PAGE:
The probabilistic models developed may then be used with known computer implemented simulation techniques to perform “what-if” prognostics. For the purpose of assessing the current state of a subject motor system, causal networks of “directed graphs” (e.g., Bayesian Belief Networks) are constructed for at least each of the primary motor system components based upon fault-tree analysis and the identification and selection of the appropriate data acquired from on-site motor system sensors and historical sources. The causal networks are integrated into hierarchical tree structures allowing segmentation of the heterogeneous populations of various monitored motor systems into homogeneous sub-populations for purposes of improving the reliability predictions.
At least one beneficial feature of the present invention includes its ability to quantitatively forecast remaining motor life using reliability calculations that are based on a historical sources of performance/repair information for similar systems. This ability is particularly feasible when a large quantity of documented root cause failure analyses and periodically collected performance data exist to support such an evaluation. Moreover, the quantitative and probabilistic analysis that is provided through an embodiment of the present invention may be used to improve and standardize existing methods of applying expert human judgment and experience. For example, an inexperienced motor monitoring technician may utilize the present invention to obtain a better understanding of a complex impending fault condition for the purpose of performing a quick system diagnosis.
As a further beneficial aspect of the present invention, an “on-line” monitoring arrangement may be used with a subject motor system so that automated performance and/or reliability assessments may be made on a continual basis wherein a remotely located technician is notified of current motor health conditions and updated reliability forecasts. Still another beneficial aspect of the present invention is that it provides for the transmission of remotely monitored motor system data via a plurality of different wired and wireless communications hardware and protocols. A still further aspect of the invention is the provision of a user-friendly interactive graphical I/O interface that can display selected motor data and various computed statistics in an easily-readable fashion. For example, the graphical user-interface may be operated to display computed reliability information, such as remaining motor life determined as a percent of total motor life, in the form of a moving-average graphical “odometer” or a moving bar-graph.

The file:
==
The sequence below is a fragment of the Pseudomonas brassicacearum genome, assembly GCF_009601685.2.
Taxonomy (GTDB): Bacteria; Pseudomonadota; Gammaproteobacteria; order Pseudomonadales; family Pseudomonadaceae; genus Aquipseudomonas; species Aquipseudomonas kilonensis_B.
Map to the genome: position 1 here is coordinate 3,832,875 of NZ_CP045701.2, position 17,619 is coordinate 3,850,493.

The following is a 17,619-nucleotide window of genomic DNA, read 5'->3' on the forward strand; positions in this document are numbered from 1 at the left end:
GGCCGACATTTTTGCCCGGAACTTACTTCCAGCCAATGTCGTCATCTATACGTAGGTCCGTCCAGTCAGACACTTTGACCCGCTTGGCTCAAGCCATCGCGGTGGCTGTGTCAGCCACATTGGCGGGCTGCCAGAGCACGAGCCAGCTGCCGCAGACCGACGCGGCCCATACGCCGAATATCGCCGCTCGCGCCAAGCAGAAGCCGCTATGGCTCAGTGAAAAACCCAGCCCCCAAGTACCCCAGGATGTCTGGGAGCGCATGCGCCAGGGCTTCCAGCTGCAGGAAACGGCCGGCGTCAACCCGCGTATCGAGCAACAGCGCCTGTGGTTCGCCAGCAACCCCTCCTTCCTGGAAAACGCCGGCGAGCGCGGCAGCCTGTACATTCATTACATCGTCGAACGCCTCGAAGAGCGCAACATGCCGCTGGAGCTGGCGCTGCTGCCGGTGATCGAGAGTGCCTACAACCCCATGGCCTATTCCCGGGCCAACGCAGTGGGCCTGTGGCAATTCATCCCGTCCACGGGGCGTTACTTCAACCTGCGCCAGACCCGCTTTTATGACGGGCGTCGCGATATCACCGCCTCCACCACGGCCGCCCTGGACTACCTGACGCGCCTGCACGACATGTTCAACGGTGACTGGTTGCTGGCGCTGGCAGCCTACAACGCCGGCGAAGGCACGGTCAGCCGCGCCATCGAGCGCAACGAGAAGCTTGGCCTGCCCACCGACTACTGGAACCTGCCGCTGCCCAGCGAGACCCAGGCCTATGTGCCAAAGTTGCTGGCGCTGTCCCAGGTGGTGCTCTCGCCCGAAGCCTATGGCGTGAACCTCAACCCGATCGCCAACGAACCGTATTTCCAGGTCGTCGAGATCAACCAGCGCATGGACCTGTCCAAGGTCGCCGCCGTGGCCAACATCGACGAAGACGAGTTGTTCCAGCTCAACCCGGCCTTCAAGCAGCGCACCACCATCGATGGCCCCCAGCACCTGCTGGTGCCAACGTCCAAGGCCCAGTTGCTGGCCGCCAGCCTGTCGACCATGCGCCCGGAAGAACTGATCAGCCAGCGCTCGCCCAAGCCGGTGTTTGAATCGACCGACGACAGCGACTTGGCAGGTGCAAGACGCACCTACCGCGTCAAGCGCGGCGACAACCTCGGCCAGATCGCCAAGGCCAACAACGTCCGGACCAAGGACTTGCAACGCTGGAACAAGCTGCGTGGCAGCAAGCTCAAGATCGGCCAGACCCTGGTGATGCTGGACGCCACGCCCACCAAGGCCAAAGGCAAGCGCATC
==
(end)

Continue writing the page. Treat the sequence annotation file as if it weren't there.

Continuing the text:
FIG. 1 is a graph illustrating the useful life span of a motor system part as a function of failure rate and time in service;
FIG. 2 is a fishbone diagram illustrating example electrical, mechanical, environmental and systemic issues that may cause/contribute to motor system failure;
FIG. 3A is a high-level flow diagram illustrating general computer-implemented processes of an example embodiment of the method of the present invention;
FIG. 3B is a detailed flow diagram illustrating computer-implemented processes of an example embodiment of the method of the present invention; and
FIG. 4 is a diagram illustrating an example of a data collection network arrangement in which the method of the present invention may be implemented.
Conventional motor servicing and monitoring equipment is used to continually acquire data (in real-time) on a variety of motor system operational parameters such as, for example, voltage, amperage, phase, frequency, total vibration amplitude, torque and slip. Ambient condition data such as atmospheric humidity and temperature may also be acquired and used along with the monitored equipment data for analysis.
Conventionally known techniques of system design analysis are employed initially to compute individual part/component reliability. For example, mean-time-to-Failure (MTTF) data and failure probability distribution functions are collected on various parts/components of the motor system and reliability block diagrams are constructed. A system overall reliability distribution, R, is then computed based upon the reliability block diagrams. In this context, the dependence of R may be described as a function of individual parameters, λn, of the system as represented by EQU. 1 below: